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These redesigned chopsticks are simply brilliant

Never miss that last tiny grain of rice again.

These redesigned chopsticks are simply brilliant
[Photo: Kaneko Sougyo]

When mastered, chopsticks are the most pleasurable way to eat many foods, allowing you to gently slurp noodles, or drop sashimi into your mouth, without the metallic surface area of a spoon or fork dividing your food from your tongue. For billions of people across Asia, they’re a way of life. But pinching fine grains with sticks can be difficult for an aging population–especially as the long-term use of chopsticks has been linked to higher cases of arthritis.

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Now, the Japanese company Yori-So has developed an intriguing solution: magnetic chopsticks.

[Photo: Kaneko Sougyo]

These are fine, reusable chopsticks that run about $60 a pop and are made of premium woods like walnut and cherry. Each stick is affixed to the other in the rear, just like any training chopsticks you’ve ever seen. The difference is that they also have tiny magnets in their tips, so as you begin to grasp a piece of food, they’ll pull together for you. They let you pinch without all the pinching.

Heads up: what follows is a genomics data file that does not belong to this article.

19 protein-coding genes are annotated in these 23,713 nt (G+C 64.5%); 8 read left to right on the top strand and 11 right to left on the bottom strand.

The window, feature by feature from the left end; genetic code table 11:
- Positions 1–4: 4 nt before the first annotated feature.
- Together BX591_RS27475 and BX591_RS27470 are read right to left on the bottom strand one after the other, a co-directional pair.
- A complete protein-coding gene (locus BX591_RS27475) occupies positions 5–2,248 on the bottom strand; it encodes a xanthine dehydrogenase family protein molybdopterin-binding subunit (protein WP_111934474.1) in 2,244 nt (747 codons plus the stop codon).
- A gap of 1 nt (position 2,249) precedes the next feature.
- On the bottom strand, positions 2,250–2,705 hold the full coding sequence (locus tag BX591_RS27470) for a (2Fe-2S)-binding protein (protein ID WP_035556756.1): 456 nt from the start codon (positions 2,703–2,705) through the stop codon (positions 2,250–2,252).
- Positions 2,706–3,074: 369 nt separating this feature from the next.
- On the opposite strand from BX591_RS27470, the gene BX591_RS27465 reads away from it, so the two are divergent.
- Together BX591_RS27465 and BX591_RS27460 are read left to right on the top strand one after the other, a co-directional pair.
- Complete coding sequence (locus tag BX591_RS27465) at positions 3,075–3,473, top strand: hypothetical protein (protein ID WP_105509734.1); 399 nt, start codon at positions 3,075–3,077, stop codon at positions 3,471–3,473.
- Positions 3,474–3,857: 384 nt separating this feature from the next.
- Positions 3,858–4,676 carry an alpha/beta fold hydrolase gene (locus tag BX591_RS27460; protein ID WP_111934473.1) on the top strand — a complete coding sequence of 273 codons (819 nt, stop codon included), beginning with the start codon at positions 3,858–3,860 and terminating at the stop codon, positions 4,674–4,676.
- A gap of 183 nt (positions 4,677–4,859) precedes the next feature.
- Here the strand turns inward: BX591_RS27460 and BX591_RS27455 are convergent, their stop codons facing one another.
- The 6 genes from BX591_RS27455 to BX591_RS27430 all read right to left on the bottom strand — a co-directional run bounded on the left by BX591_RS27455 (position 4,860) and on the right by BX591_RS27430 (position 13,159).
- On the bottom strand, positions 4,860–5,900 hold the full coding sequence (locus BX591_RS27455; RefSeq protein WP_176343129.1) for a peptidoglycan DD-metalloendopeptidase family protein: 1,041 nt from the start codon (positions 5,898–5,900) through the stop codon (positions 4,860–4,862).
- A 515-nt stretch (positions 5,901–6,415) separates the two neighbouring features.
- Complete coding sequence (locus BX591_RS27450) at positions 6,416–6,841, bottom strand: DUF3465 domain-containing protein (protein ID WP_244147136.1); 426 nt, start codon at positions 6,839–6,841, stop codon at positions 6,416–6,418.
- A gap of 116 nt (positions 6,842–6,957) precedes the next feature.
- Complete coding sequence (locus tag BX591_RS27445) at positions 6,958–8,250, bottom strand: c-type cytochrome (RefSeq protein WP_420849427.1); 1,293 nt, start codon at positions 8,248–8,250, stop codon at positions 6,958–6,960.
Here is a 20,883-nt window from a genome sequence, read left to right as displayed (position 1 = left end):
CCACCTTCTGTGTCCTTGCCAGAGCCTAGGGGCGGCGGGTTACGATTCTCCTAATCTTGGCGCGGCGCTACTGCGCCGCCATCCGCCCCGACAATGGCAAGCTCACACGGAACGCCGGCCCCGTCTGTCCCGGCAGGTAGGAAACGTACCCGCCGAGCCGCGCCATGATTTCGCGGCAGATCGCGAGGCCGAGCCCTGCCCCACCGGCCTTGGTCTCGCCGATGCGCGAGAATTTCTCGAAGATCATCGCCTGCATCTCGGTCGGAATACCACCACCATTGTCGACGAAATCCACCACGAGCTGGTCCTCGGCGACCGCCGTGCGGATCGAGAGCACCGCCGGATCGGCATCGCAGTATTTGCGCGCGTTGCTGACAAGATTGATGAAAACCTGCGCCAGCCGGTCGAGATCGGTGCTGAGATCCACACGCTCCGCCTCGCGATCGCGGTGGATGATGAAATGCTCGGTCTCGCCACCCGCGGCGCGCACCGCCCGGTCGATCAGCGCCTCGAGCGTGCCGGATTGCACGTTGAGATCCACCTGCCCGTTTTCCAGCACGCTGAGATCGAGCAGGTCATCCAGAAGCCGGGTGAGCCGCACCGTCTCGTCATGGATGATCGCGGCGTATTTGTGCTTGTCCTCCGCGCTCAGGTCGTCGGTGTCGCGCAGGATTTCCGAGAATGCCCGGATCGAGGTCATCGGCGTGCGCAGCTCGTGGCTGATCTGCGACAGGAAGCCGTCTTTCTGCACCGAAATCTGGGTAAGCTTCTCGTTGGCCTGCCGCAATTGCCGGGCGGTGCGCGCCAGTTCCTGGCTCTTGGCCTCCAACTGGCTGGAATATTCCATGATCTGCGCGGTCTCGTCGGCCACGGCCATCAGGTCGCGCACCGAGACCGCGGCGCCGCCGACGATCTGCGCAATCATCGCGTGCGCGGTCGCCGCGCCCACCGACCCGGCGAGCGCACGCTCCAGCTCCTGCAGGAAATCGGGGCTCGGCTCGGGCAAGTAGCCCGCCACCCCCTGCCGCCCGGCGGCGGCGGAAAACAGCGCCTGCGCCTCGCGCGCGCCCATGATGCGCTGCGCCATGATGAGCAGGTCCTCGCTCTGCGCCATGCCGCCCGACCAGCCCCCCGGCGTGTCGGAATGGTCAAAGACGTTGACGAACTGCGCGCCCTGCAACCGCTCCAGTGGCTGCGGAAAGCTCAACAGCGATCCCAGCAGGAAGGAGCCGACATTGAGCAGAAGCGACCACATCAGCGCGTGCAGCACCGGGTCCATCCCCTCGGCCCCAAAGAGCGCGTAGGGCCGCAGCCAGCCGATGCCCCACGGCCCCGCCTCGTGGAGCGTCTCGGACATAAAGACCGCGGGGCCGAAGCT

Such a promising idea really comes down to the finest details of ergonomic execution. How did Yori-So ensure the magnet isn’t too strong or too weak? What would happen if your tongue got caught in the middle? While the correct amount of pinch will probably differ for each user, Design Milk tried a pair out and found they operated as advertised.

That makes these chopsticks a quietly exciting product. Yes, they seem superb for an aging population that wants to keep slurping their noodles rather than eating them with a fork. But the simple pinching also makes them a suitable pair of chopsticks for that person in your life who hasn’t mastered them yet. As such, they’re a superb proof point of some of the core assumptions behind inclusive and universal design–that when you solve a particular problem for a few people, you can actually design a product that’s better for everyone.

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About the author

Mark Wilson is a senior writer at Fast Company. He started Philanthroper.com, a simple way to give back every day.

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